Top seed Simona Halep revealed she “couldn’t sleep” due to pain only hours before she booked her spot in the quarter-finals at the Australian Open.
Halep has been managing an ankle injury at Melbourne Park and played out the third-longest women’s singles match in tournament history on Saturday.
And the Romanian opened up on just how much the problem is affecting her after beating Japan’s Naomi Osaka in straight sets on Monday.
“Last night was really tough. I couldn’t sleep. I had pain everywhere,” Halep said.
“But I slept before the match, two hours … perfect, perfect hours. I was, like, fresh after that. I felt good.
“Ankle is still sore. But, you know, I’m not thinking about that anymore.
“I saw that I can win matches with it, so now I’m not that stressed anymore.
“Maybe I get used to the pain and I’m not thinking that much that something can happen.”
Tennys blows up
American Tennys Sandgren has been one of the stories of the tournament.
The world No.97, who beat Stanislas Wawrinka in straight sets in round two, booked his spot in the last eight after upsetting fifth seed Dominic Thiem in five sets, 6-2 4-6 7-6 (7-4) 6-7 (7-9) 6-3.
But he was seething during the third set after claiming a member of Thiem’s players’ box was clapping as he got ready to serve.
“I’m right here to serve. That’s ridiculous. In a players’ box,” Sandgren told the umpire.
“When I say someone in the crowd’s making noise, you say: ‘I don’t know’.
“When someone’s doing it directly to inhibit me, ‘Oh, I don’t know. Good luck’. That’s pretty cool.”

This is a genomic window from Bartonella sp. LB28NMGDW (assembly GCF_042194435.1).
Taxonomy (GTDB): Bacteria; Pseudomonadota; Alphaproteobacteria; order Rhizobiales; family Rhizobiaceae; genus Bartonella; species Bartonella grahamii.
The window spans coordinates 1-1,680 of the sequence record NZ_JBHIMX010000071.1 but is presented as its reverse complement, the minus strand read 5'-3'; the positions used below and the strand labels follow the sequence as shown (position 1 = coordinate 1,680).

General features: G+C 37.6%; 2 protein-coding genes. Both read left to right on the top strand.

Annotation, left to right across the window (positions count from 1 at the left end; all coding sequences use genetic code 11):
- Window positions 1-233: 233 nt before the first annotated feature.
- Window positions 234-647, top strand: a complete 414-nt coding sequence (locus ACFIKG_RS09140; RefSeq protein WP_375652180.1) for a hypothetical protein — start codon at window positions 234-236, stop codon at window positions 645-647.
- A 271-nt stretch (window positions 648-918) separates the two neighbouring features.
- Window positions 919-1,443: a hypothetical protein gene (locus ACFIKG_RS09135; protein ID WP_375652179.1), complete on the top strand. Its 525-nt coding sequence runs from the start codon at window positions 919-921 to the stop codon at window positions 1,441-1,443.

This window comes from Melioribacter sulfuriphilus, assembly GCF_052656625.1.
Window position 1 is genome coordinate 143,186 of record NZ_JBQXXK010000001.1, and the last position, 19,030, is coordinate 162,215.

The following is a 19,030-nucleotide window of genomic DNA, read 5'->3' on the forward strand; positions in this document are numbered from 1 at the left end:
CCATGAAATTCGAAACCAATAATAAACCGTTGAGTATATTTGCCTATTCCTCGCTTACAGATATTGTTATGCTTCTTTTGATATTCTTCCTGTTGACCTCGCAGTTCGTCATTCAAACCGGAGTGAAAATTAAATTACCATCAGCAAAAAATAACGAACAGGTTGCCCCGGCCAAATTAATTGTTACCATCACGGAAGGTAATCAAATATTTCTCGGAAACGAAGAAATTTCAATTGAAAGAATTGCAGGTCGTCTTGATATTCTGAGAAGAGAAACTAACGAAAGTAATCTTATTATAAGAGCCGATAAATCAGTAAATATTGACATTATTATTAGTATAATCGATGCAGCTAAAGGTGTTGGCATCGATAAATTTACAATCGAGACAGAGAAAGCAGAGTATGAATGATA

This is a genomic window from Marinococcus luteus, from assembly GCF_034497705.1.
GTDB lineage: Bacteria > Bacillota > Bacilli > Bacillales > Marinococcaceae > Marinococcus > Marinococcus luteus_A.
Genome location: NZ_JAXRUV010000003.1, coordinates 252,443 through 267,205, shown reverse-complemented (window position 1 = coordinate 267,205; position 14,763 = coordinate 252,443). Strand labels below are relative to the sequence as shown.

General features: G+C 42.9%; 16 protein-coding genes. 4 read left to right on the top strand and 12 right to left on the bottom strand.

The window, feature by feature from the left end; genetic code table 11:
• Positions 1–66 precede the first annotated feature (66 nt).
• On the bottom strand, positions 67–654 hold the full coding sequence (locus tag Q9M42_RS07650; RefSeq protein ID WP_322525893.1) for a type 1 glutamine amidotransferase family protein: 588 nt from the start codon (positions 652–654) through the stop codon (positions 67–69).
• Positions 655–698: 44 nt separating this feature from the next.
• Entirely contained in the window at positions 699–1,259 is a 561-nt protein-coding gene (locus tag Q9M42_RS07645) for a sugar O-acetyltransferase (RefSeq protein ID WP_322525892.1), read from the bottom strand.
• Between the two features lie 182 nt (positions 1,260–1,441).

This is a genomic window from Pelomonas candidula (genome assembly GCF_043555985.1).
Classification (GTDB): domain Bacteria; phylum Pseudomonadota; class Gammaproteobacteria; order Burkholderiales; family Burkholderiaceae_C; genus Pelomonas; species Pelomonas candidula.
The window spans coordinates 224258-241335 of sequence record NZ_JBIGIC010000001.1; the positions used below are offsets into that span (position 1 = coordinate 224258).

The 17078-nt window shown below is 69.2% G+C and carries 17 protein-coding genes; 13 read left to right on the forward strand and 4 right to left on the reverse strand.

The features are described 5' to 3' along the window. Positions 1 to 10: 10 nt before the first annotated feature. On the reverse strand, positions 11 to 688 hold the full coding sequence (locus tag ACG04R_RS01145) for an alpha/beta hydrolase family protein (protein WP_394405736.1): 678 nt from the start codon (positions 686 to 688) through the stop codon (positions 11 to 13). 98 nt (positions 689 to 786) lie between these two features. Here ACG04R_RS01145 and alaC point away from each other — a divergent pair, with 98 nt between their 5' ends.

— Ben Rothenberg (@BenRothenberg) January 22, 2018
When the umpire told Sandgren she could not locate the clapper, he responded: “There’s one person clapping in a sea of 2000 people.
“You have no idea where it came from? Wow … that’s insane.
“You haven’t said anything. Somebody’s done something and you’ve not stopped them from doing it again. That’s what I’m saying.
“There was no repercussions for doing it on a break point, second serve … no repercussions.
“Nothing happened … why would he not do it again?”
“I don’t have a plan.
“My boyfriend was looking [at] her game earlier … I forgot to ask him what she play [like].
“So, I actually have no plan to go on the court.”
Su-Wei Hsieh opened up on her very unique preparation against former world No.1 Angelique Kerber.
Hsieh started brightly, winning the opening set, but was eventually beaten in three.
Just days after Nick Kyrgios met a hero of his, Will Smith, another Aussie sports star experienced the same joy.
This time it was Australia cricket captain Steve Smith, widely regarded as the best batsman in the world.
Smith has been a long-time – and very public – admirer of Roger Federer so he was no doubt delighted to catch up with the Swiss maestro.
— #AusOpen (@AustralianOpen) January 22, 2018
The stat (s)
Federer’s straight-sets win over Marton Fucsovics was notable for many reasons.
Not only was it the 14th time in 15 years that the 19-time grand slam winner has made it to the Australian Open quarter-finals, but in doing so, he also became the oldest man to reach the last eight since Ken Rosewall in 1967.
The match was Federer’s first against a Hungarian on the tennis tour since 2002.
His opponent that day? Fucsovics’ coach, Atilla Savolt.
Top seed Rafael Nadal will face his toughest challenge yet when big-serving Croatian Marin Cilic meets him on Rod Laver Arena in the night session.
Cilic, seeded sixth, has lost his past five meetings against Nadal but will enter the much-anticipated clash in good form.
Grigor Dimitrov will play the unseeded Kyle Edmund in the other men’s singles quarter-final.
In the women’s singles, both Caroline Wozniacki (seeded second) and Elina Svitolina (fourth) will also face unseeded players.
Wozniacki will come up against Spain’s Carla Suarez Navarro, while Svitolina faces Elise Bertens.